Fermi Waffles on Dark Matter

By Sean Carroll | May 4, 2009 10:15 am

For the last few months there’s been some excitement among particle-astrophysicists about intriguing results from the PAMELA satellite experiment and the ATIC balloon experiment. (We also blogged about it here and here.) PAMELA claimed to see an excess in the number of high-energy cosmic positrons (anti-electrons) over what you would expect from conventional astrophysical sources, while ATIC (which can’t distinguish between positrons and electrons) saw an overall rise in the number of positrons and electrons combined, more or less consistent with what PAMELA saw. One dramatic but plausible explanation for this result is that the positrons are produced when dark matter particles and antiparticles annihilated with each other, which would certainly be exciting. But it wasn’t quite a home run, because there was no evidence for the corresponding excess of anti-protons you would probably also expect. (Although that is not a deal-breaker; with a little ingenuity, particle physicists are able to come up with models that produce positrons but not anti-protons.) There was also some controversy when theorists wrote papers trying to fit the data before the data were even published, by snapping pictures of plots shown at conferences with their cell-phone cameras. More than enough drama for a TV movie, I would say.

A tinfoil-hat conspiracy theorist might imagine that all the excitement was intentionally manufactured, just so people would pay more attention to the first measurement from the new Fermi (formerly GLAST) gamma-ray telescope. And now those results are in! (Other Fermi results have already appeared, but not about this particular question.)

Sadly, the results are “in” in the sense of being published in Physical Review Letters, which helpfully charges $25 if you’re not a subscriber. (Presumably it will be on arxiv soon, probably tonight.) The best summary of the results, although somewhat technical, is by Bruce Winstein and Kathryn Zurek at Physics, the American Physical Society’s in-house journal that highlights interesting results.

And here are those results.

Fermi electron/positron spectrum

Fermi is more like ATIC than like PAMELA, in that it also cannot distinguish between electrons and positrons, so this graph shows both. The blue line is a simple model that you might expect in the absence of any dark-matter annihilations, and the red points are the Fermi results. If you look very closely, you can see the grey squares representing the ATIC data, which peak way up there between 100 GeV and 1000 GeV of energy.

So: hmm. Sadly it’s not a completely definitive result, either way. (This is reflected in the coverage in the popular press, where, unlike the physicists, they need to come to a conclusion: Ron Cowen at Science News says “Another Clue in the Case for Dark Matter,” while Adrian Cho at ScienceNow says “Lights Out for Dark Matter Claim?” Both do a good job in the body of their articles.) The Fermi data are clearly lower than the ATIC data were — but they’re not quite as low as the simple model would predict. The energy resolution of Fermi also isn’t quite as good — it’s harder for them to pinpoint the energy of each particle — so it’s conceivable that there is a sharp peak that simply gets smeared out by their instrument. But I completely agree with Winstein and Zurek’s take:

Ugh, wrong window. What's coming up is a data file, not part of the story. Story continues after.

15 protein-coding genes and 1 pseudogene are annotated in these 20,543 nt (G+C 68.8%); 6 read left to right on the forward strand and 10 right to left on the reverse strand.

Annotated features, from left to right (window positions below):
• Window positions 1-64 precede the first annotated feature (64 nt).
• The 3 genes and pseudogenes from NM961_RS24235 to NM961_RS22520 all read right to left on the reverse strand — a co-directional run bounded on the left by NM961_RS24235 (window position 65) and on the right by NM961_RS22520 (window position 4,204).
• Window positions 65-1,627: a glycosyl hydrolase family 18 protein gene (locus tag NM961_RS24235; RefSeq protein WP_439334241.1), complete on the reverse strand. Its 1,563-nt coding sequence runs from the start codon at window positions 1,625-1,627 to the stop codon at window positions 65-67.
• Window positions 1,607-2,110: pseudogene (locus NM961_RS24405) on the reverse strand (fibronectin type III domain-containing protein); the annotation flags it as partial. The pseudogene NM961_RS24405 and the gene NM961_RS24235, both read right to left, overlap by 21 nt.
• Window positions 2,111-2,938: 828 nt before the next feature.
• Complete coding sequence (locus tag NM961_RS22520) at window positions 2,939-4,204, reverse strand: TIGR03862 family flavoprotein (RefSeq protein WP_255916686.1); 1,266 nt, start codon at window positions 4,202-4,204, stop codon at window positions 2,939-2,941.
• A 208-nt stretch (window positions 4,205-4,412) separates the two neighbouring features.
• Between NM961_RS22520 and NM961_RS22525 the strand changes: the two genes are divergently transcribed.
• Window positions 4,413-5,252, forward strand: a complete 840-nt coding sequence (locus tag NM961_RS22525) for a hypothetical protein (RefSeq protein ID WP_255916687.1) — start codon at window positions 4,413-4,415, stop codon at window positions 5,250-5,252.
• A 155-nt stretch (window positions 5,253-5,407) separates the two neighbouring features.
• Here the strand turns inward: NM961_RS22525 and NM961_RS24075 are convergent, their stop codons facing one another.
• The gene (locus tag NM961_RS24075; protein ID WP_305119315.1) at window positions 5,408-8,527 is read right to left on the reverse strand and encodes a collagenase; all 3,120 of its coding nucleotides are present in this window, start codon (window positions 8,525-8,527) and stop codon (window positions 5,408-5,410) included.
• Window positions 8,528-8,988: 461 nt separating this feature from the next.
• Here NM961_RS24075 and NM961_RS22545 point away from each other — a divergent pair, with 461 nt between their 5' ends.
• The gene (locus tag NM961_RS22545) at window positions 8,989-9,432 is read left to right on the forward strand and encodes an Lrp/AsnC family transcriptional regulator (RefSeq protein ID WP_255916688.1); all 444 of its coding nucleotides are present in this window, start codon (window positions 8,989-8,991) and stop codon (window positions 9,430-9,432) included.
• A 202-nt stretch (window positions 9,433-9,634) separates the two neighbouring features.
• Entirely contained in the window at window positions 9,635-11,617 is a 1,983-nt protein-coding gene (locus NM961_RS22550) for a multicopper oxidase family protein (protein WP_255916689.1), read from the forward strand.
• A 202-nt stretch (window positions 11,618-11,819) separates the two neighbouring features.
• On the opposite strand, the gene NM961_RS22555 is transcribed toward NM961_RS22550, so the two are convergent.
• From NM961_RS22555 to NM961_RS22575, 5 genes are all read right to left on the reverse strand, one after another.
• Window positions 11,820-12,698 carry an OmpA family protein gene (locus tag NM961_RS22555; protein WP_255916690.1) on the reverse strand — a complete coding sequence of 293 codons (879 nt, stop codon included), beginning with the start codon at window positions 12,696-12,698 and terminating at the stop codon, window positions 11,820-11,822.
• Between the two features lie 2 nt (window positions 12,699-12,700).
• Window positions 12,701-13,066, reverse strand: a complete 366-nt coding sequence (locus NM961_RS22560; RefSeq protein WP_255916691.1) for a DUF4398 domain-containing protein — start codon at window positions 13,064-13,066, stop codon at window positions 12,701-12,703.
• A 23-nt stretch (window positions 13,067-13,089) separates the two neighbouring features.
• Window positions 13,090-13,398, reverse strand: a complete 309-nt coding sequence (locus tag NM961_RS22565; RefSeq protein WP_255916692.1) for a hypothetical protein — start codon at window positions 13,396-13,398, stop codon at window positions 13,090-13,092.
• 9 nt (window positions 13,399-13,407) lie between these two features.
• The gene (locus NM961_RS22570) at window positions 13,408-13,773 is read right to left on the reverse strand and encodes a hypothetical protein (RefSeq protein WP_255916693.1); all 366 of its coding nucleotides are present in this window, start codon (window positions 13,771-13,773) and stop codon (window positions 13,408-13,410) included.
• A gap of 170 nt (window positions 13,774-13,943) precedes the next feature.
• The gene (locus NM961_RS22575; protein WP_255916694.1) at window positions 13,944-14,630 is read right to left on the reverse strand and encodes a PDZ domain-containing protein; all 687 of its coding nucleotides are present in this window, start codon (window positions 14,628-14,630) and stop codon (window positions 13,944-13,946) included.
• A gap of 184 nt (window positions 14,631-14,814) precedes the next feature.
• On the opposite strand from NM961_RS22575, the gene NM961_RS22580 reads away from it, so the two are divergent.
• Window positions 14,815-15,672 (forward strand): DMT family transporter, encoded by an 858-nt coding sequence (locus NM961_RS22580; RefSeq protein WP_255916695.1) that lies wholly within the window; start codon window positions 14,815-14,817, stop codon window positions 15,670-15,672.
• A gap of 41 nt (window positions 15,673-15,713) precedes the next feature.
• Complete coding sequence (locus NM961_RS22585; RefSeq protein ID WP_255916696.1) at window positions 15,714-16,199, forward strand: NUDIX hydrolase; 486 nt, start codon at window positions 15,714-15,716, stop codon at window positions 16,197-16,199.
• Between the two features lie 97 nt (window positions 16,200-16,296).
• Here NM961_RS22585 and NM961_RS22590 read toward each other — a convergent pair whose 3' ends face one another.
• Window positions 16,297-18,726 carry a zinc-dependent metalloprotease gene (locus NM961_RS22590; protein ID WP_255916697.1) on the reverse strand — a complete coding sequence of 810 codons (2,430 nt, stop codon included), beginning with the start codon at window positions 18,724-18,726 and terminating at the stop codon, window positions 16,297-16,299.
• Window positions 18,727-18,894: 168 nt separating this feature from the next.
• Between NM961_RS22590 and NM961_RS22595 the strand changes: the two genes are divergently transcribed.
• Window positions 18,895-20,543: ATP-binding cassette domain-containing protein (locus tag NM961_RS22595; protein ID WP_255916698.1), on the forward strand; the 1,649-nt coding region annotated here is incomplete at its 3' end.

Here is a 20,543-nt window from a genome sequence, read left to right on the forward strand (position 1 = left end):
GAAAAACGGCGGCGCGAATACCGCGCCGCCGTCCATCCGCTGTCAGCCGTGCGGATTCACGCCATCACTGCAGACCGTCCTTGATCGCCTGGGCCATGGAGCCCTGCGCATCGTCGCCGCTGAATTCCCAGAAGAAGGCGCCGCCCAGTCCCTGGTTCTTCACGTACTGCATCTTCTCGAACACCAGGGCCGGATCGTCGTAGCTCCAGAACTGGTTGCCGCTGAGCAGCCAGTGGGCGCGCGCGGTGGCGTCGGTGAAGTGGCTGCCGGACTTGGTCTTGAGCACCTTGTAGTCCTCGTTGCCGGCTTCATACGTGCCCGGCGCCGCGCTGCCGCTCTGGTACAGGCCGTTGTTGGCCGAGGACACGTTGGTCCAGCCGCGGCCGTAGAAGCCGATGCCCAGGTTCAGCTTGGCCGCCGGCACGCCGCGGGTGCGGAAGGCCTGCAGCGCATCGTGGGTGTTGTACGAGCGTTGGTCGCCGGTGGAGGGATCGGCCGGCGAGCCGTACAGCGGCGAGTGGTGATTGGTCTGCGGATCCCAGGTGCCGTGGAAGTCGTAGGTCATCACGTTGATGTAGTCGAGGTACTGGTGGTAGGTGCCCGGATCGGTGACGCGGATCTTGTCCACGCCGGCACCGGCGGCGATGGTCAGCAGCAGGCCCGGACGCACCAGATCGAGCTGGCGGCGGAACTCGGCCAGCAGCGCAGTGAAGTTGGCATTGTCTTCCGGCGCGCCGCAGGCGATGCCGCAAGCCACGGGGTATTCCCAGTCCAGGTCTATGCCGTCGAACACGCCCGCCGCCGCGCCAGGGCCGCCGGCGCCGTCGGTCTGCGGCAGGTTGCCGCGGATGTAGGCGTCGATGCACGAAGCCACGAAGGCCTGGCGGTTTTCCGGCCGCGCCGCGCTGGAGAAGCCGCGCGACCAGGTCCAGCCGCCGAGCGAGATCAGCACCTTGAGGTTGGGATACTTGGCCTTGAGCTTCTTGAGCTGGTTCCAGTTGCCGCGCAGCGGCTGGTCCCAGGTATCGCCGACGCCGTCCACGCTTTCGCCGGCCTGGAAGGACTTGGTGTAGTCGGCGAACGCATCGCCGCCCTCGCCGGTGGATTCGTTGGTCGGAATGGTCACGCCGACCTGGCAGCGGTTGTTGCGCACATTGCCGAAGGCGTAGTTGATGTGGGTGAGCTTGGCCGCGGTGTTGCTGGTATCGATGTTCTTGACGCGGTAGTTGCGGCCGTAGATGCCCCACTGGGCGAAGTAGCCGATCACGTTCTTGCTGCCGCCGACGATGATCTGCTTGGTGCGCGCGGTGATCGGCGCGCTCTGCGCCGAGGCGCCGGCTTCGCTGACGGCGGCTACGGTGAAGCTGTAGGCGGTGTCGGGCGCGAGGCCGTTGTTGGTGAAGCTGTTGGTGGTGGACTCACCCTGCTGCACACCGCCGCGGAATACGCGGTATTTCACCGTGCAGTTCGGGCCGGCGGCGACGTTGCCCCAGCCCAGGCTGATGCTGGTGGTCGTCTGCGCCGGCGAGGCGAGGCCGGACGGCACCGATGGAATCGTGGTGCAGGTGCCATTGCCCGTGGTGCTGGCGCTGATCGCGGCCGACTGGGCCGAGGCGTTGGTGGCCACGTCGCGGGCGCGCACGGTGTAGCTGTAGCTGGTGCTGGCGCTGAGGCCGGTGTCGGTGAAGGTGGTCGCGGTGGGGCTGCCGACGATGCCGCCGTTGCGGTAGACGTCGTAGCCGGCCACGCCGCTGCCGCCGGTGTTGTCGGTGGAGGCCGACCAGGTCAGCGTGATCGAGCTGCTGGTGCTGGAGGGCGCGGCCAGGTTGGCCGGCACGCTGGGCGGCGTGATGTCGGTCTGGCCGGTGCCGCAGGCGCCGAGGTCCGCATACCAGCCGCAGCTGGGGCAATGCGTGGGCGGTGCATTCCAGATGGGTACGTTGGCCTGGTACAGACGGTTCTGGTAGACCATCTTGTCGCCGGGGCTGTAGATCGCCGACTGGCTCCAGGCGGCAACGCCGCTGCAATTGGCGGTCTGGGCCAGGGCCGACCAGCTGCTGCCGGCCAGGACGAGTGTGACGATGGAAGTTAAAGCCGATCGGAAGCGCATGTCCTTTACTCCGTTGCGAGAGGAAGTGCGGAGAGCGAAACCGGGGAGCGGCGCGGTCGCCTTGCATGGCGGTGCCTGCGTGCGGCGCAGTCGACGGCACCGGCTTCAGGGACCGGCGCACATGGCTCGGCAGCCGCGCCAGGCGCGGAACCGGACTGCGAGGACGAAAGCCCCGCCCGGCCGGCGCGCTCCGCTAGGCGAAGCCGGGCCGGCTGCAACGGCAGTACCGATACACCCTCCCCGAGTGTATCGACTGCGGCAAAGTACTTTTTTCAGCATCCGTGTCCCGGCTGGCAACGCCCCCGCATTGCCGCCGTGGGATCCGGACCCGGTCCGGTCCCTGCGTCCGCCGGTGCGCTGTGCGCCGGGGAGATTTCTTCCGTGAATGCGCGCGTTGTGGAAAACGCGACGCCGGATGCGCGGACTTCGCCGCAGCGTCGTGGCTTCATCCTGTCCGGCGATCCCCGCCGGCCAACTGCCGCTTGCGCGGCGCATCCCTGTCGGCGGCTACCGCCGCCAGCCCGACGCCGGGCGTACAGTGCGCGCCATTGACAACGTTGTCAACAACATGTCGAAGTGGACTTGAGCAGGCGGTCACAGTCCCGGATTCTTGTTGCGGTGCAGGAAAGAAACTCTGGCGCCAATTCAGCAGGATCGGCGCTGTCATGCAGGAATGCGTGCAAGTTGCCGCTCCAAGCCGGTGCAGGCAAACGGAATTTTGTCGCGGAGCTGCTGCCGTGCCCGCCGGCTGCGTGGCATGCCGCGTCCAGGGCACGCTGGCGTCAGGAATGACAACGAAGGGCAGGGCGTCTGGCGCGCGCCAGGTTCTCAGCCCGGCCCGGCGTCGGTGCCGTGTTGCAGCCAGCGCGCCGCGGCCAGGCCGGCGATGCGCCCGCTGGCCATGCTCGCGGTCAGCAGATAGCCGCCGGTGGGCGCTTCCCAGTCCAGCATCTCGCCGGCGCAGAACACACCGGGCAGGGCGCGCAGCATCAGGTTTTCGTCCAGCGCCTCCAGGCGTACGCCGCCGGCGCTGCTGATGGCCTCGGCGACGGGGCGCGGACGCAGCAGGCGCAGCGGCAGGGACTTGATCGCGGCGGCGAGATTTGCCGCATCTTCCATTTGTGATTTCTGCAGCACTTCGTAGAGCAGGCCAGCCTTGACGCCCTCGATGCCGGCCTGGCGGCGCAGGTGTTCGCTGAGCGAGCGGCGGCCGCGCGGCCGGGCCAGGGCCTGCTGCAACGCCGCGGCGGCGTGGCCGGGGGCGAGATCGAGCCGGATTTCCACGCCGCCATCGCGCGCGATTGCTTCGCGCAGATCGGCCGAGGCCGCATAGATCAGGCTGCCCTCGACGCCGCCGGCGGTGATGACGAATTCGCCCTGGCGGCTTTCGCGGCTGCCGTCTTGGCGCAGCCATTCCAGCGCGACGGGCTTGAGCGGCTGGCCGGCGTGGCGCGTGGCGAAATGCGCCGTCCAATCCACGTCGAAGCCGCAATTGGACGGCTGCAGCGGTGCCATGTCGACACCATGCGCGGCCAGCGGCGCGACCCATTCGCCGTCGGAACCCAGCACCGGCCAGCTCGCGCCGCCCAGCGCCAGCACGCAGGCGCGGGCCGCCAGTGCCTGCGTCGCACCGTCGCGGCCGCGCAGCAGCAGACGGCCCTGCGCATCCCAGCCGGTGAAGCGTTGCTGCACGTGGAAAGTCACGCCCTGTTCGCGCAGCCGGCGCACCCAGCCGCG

These results, as precise as they are, do not definitively confirm or rule out a DM source. Although the large ATIC excess, which had been consistent with PAMELA, is ruled out, because of uncertainties from charge-dependent modulation in the flux from the solar wind, the Fermi and PAMELA data do remain consistent as having the same source. Since several natural astrophysical explanations can generate the Fermi and PAMELA spectra, the likely course is that one will be found there. It may simply be, as the Fermi paper points out, that the primary electron spectrum in the cosmic-ray source, predicted to fall as ~E-3.3 (where E is the particle energy), does not fall as steeply as thought in the energy range observed by Fermi.

In other words, it’s not too hard to imagine an astrophysical explanation that doesn’t require new physics beyond the Standard Model (which would still be interesting). But more data would be nice. We’ll keep looking.

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Cosmic Variance

Random samplings from a universe of ideas.

About Sean Carroll

Sean Carroll is a Senior Research Associate in the Department of Physics at the California Institute of Technology. His research interests include theoretical aspects of cosmology, field theory, and gravitation. His most recent book is The Particle at the End of the Universe, about the Large Hadron Collider and the search for the Higgs boson. Here are some of his favorite blog posts, home page, and email: carroll [at] cosmicvariance.com .

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